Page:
The History of Parliament Trust is delighted to announce the publication of a volume based on the Trust’s ground breaking oral history project. The Political Lives of Postwar British MPs, authored by the project’s coordinators Dr Emma Peplow and Dr Priscila Pivatto, delves deeply into a unique archive of nearly 200 interviews with former MPs to immerse the reader in what political life at Westminster was really like between the 1950s and early 2000s.
Through extracts from their interviews, this book provides striking, vivid and sometimes poignant insights into the life stories of individual politicians, including their personal, as well as political experiences. They come from a range of backgrounds and had varied experiences of Westminster – from cabinet ministers to backbench rebels; those who sat for decades to those whose time as an MP was fleeting; the ‘old boys’ to union officials and the comparatively few women – this is a surprisingly diverse picture and one that challenges the public perception that politicians are all the same.
Some examples from the book:
I’ve spent most of my life I think, since my teenage years, knocking on doors. I do find it fascinating. When you knock on the door, the door opens and you’ve got a split sec¬ond judgement to make. Somebody appears in front of you: a little old lady, a young person, a burly man and you’ve got to sort of pitch your appeal rapidly, trying [to] make an instant impression. […] It’s the attempt to try and build this bridge between the political class, who are seen as something away and different and strange, all got two heads, very odd, and ordinary people who live ordinary lives, and try to bridge that gap. I thought it was absolutely crucial, certainly if you wanted to go on and get elected.
John Cartwright (Labour/SDP, October 1974–92)
I remember someone […] giving me the great lecture of: ‘This place now belongs to you. You’ve been anointed by the popular vote. You can go anywhere. Do anything.’ So that afternoon I opened a door that said ‘Members only’ and found myself facing a row of urinals.
Helene Hayman (Labour, October 1974–9)
Once you’ve been a whip, it never leaves you. [...] It was a very different kind of set-up, than it is now. It was all male; it had been operated as, certainly until the time I went there at least, as a pseudo-military operation. [...] The Wednesday morning meeting of the whips, where the silver salver and the silver tum¬blers came out, with the different whips’ names engraved on them. The champagne went round the table with the orange juice, and we drank the health to our former members and the prime minister [...] and then got on with business. It was tradition. [And] to be part of that, sitting around that table.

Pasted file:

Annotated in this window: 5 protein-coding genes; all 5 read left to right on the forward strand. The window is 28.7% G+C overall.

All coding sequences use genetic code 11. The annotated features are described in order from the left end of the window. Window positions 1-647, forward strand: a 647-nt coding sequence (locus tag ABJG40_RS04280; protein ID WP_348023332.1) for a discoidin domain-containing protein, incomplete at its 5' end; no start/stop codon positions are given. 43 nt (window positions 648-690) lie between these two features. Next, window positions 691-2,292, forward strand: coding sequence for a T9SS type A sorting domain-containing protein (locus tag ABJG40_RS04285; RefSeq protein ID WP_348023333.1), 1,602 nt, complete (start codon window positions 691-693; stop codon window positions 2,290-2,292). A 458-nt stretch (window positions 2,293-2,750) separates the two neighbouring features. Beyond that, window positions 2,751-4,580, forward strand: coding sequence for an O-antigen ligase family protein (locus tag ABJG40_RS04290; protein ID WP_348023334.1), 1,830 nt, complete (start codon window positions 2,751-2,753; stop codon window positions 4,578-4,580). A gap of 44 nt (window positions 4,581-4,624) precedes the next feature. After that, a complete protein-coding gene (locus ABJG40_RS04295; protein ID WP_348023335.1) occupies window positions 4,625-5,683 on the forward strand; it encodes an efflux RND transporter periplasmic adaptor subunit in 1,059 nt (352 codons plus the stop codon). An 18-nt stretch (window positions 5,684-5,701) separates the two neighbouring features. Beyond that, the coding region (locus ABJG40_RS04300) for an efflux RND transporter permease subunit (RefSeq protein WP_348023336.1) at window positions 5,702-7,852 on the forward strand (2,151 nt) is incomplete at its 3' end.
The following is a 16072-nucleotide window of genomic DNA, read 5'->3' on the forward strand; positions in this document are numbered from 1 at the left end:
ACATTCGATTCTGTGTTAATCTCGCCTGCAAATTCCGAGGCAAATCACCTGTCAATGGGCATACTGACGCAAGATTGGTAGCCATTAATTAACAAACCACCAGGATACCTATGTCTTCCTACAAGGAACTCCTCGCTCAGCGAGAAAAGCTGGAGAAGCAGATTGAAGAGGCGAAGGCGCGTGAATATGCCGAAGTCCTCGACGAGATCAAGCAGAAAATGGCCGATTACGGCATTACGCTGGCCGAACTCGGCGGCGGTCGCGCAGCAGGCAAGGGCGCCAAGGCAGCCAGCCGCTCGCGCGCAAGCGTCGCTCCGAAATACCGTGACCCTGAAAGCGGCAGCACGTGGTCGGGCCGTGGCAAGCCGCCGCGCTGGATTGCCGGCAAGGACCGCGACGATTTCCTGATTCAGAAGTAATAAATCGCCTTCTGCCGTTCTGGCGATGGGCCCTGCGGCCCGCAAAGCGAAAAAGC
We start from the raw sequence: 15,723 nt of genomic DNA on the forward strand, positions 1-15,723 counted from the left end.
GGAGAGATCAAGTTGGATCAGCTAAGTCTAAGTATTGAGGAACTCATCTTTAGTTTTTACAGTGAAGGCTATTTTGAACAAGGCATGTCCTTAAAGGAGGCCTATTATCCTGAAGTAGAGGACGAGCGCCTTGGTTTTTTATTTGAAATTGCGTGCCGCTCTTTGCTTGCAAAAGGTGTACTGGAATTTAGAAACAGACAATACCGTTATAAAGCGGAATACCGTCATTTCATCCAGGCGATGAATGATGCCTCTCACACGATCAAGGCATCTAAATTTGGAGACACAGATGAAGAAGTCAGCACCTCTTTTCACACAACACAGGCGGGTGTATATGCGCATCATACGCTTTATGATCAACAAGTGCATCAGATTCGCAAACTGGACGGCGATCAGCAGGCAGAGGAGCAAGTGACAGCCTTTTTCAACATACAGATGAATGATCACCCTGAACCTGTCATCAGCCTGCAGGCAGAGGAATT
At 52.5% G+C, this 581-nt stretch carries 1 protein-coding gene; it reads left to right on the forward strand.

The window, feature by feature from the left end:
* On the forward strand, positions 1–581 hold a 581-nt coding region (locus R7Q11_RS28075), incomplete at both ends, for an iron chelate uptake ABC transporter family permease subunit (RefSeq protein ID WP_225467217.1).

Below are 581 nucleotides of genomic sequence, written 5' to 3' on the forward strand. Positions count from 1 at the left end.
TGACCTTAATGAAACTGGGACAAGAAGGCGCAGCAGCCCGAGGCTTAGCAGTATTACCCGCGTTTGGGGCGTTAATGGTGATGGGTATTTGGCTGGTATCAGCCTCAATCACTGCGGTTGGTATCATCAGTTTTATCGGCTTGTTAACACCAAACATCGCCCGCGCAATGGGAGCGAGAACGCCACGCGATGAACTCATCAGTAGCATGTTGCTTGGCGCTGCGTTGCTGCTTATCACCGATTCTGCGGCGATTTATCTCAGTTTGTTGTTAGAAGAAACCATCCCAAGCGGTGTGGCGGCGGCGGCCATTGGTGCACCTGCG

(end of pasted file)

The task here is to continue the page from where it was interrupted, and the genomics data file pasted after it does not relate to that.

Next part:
Timothy Kirkhope (Conservative, 1987–97)
The book explores how and why MPs became interested in politics, how they found their seat and fought election campaigns, what it felt like to speak in the chamber and balance the competing needs of party, constituency, and personal conscience (or ambition). In the process, readers will be given a rare glimpse into the spaces inhabited by MPs, political rivalries and friendships, and the rise and fall of careers. This book provides deep insight into the political lives of MPs in our age.
The e-book is currently available from Bloomsbury Academic
Pre-order your version in print, available 20 August, here.
“Thanks to the heroic efforts of the History of Parliament Trust, these oral histories have preserved in amber an authentic but otherwise fleeting portrait of Westminster for the ages. Anybody seeking to understand the interior life of Parliament – indeed how the United Kingdom is governed – will find this book indispensable. And thoroughly fascinating!” – Russell Riley, Co-chair of the Presidential Oral History Program, University of Virginia's Miller Center, USA
“Every page of this fascinating book pulls into focus the human drama of electoral politics over the past half-century. Here are political lives being made and re-made, from childhood through to old age, and from the constituency campaign trail to the Parliamentary despatch box. Peplow and Pivatto are wise and sensitive guides to this unique repository. Their book will captivate anyone with a serious interest in the people who govern us.” – Helen McCarthy, Lecturer in Modern British History, University of Cambridge, UK
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